Updated 20 May 2015

Pituitary tumour

A tumour of the pituitary gland is a growth which can affect the hormonal system.



The pituitary gland is responsible for releasing many of the body's vital hormones into the blood. These hormones include growth hormone, prolactin, thyroid-stimulating hormone (TSH), adrenocorticotropic hormone (ACTH), luteinising hormone and vasopressin. They are involved in numerous physiological processes and systems, including reproduction, growth, blood pressure control and inflammation.

A tumour of the pituitary gland is a growth which can either lead to excessive release of one or more of these hormones, or it can restrict the release of hormones. Most commonly, growth hormone or prolactin are the hormones affected by a tumour.

Pituitary tumours are almost always benign, and therefore do not spread to other areas. However, their growth which affects the hormonal system, and their close proximity to the brain, are cause for concern and require treatment.

Alternative names

Depending on whether the tumour is benign or malignant, they are referred to as adenomas or carcinomas, respectively.

An entirely separate classification exists, depending on the hormones that are affected by the tumour. For example, the most common hormone affected is prolactin, and the tumour is called a prolactinoma.

If the tumour restricts the release of hormones, it is termed hypopituitarism.


As with many forms of cancer, the exact cause of pituitary tumours is unknown, though they are caused by the uncontrolled cell growth and division, stimulated by the DNA.


Because the tumour can affect different hormones, the signs and symptoms differ widely. Each is discussed briefly below:

  • Tumours affecting prolactin

This is the most commonly affected hormone. If excessive prolactin is released, the result may be a decrease in the normal levels of sex hormones. In women, the symptoms this causes include irregular or completely absent menstrual periods, and excessive milky discharge from the breasts. In men, symptoms may include enlarged breasts (called gynaecomastia), erectile dysfunction, impotence, infertility and decreased body hair.

  • Tumours affecting growth hormone

Excessive growth hormone can cause a condition known as acromegaly, the symptoms of which include enlarged hands, feet and jaw-bone, high blood pressure and heart problems. In children, accelerated growth results in a condition described as gigantism.

  • Tumours affecting ACTH

ACTH is a hormone which stimulates the kidneys to release cortisol. If excessive cortisol is released, a condition called Cushing's Syndrome develops. Symptoms include weight gain in the waist, stomach and upper back, exaggerated facial roundness (termed "moon-face"), a characteristic hump on the upper part of the back, increased blood pressure, muscle weakness and thinning of the skin.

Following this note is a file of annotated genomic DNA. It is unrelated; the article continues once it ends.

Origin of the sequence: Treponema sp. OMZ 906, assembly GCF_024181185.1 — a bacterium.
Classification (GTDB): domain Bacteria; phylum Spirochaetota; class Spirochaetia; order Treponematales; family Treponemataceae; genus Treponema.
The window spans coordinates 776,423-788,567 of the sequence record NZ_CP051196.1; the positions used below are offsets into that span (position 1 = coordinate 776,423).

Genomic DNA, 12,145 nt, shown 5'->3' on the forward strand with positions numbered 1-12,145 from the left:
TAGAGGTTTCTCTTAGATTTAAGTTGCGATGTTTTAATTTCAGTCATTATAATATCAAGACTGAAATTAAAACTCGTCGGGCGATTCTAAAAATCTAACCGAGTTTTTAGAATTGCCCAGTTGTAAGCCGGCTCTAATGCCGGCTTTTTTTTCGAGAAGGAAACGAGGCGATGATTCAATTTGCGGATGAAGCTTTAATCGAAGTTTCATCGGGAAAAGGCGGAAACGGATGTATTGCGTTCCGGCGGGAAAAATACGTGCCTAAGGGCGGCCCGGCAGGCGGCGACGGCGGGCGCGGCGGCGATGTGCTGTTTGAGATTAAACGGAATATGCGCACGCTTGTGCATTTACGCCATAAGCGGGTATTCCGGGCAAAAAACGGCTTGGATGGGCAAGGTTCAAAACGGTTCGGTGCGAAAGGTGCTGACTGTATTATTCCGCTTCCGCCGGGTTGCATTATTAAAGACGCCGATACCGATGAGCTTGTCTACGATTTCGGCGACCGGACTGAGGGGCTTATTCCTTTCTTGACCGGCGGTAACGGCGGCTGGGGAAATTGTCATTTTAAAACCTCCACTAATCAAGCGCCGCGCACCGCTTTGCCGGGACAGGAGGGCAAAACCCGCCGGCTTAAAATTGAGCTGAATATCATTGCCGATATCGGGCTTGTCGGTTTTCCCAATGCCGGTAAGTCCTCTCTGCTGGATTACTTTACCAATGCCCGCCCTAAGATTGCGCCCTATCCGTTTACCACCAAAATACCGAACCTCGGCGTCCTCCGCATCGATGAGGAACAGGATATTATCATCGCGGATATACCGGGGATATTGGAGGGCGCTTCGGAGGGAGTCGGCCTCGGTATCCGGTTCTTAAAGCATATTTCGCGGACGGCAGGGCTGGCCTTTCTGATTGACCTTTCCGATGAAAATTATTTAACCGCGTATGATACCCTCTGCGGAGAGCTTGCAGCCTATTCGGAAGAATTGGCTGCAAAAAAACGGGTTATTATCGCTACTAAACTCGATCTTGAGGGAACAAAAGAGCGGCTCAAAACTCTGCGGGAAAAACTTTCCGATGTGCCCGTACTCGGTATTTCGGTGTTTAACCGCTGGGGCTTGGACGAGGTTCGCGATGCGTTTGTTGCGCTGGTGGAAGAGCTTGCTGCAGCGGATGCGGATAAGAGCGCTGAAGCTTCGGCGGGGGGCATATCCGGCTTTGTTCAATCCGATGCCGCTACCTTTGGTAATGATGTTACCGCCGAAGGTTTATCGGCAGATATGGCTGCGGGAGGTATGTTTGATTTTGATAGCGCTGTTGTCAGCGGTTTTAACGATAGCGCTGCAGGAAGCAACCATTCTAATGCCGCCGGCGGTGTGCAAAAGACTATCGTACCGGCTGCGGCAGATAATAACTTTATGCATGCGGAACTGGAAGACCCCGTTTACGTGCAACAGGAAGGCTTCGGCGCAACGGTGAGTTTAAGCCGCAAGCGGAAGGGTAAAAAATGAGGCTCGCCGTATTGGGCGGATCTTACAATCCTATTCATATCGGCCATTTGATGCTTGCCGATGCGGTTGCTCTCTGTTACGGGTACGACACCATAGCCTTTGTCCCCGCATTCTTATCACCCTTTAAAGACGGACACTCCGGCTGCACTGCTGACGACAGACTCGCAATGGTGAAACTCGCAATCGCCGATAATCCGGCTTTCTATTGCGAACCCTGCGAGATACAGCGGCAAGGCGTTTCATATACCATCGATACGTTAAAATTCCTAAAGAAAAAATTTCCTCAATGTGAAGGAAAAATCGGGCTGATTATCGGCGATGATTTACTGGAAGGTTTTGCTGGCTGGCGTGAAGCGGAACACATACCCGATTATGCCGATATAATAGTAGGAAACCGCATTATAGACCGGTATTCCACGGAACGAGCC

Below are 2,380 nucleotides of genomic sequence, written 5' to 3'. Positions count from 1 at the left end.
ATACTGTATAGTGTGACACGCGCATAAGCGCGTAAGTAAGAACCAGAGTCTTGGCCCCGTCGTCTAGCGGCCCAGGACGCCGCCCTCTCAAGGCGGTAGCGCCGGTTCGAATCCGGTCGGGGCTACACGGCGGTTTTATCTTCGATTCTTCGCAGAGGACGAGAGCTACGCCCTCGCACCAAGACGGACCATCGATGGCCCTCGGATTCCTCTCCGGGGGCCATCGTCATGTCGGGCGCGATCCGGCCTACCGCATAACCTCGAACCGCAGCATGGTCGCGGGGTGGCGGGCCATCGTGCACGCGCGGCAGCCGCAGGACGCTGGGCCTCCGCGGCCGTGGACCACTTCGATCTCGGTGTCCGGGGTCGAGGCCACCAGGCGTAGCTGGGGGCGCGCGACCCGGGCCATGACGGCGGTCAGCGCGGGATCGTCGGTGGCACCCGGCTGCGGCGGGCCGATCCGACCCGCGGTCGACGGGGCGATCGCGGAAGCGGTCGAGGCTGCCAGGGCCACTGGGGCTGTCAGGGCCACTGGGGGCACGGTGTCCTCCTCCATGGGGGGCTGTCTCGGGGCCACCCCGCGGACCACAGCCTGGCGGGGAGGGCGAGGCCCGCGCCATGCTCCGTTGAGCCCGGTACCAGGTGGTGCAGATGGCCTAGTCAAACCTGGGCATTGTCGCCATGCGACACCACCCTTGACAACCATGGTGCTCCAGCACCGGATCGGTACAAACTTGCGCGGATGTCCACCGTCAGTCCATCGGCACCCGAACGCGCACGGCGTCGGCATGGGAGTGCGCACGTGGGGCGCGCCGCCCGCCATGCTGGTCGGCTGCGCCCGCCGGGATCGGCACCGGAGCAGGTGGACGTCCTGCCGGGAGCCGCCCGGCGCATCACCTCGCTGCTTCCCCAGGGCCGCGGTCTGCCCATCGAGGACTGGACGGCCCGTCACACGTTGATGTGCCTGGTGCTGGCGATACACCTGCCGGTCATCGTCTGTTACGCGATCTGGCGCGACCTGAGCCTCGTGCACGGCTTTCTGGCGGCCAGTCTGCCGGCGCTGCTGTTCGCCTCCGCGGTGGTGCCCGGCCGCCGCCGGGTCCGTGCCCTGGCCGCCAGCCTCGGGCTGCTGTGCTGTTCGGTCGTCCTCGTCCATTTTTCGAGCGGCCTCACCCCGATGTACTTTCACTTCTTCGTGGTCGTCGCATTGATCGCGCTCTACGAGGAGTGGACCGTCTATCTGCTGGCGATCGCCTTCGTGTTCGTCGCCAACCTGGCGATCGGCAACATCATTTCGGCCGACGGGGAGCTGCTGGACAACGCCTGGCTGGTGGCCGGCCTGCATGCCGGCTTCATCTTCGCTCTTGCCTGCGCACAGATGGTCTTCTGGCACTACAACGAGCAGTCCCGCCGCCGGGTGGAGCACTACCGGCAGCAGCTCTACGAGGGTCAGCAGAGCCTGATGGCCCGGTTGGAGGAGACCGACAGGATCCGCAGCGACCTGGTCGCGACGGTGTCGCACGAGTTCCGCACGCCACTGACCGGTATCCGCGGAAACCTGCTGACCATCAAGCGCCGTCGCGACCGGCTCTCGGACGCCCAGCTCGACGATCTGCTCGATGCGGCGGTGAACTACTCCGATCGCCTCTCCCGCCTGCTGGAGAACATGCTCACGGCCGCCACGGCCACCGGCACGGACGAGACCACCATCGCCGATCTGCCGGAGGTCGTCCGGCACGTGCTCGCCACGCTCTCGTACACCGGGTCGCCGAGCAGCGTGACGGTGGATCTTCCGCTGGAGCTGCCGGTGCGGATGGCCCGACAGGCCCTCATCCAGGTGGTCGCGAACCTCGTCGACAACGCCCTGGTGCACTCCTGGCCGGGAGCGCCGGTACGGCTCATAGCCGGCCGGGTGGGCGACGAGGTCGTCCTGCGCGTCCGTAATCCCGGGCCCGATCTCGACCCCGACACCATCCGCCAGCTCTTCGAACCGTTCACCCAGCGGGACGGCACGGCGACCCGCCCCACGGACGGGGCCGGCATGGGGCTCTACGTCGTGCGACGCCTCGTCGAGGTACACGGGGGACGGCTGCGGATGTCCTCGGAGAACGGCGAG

• Tumours affecting thyroid-stimulating hormone (TSH)

When the tumour affects TSH release, excessive amounts of thyroxine are ultimately released into the blood. While rare, the symptoms include sudden weight loss, rapid and irregular heartbeats, nervousness and irritability.

General symptoms

In addition to these specific symptoms, general symptoms include headaches, partial loss of vision as a result of the compression of the optic nerve, nausea, constipation, weakness, fatigue, and sudden changes in weight.


Blood tests are performed to detect potentially abnormal levels of hormones in the blood. Further testing includes imaging of the brain, either with CT scans or MRI scans.


Treatment varies depending on the location, size, severity and influence of the tumour. The most common treatment is surgery during which the affected area is removed. Alternatively, if surgery is not an option, radiation therapy can be used.

Medical treatments can be used to slow down tumour growth, and to block the release of the affected hormones.

Finally, in some cases, the tumour produces no clinical symptoms, and so surgical or medical intervention is not required. In this case, regular check-ups and observation can be used to track possible changes.


The prognosis is again very dependent on the tumour and its specific location, size and influence. As mentioned, there are occasions where the tumour has little to no effect on the normal function of the patient. In cases where surgery is required, the prognosis if influenced by the location and size of the tumour, though in many cases the prognosis is good. Often, because sections of the gland are removed, the patient will have to supplement with replacement hormones.

When to call your doctor

If any of the above specific symptoms are experienced, a consultation is advised. Serious symptoms such as those described for the specific hormones, as well as blurred vision, persistent headaches and sudden weight changes warrant a medical opinion.

Reviewed by Dr David Eedes, Oncologist, March 2011


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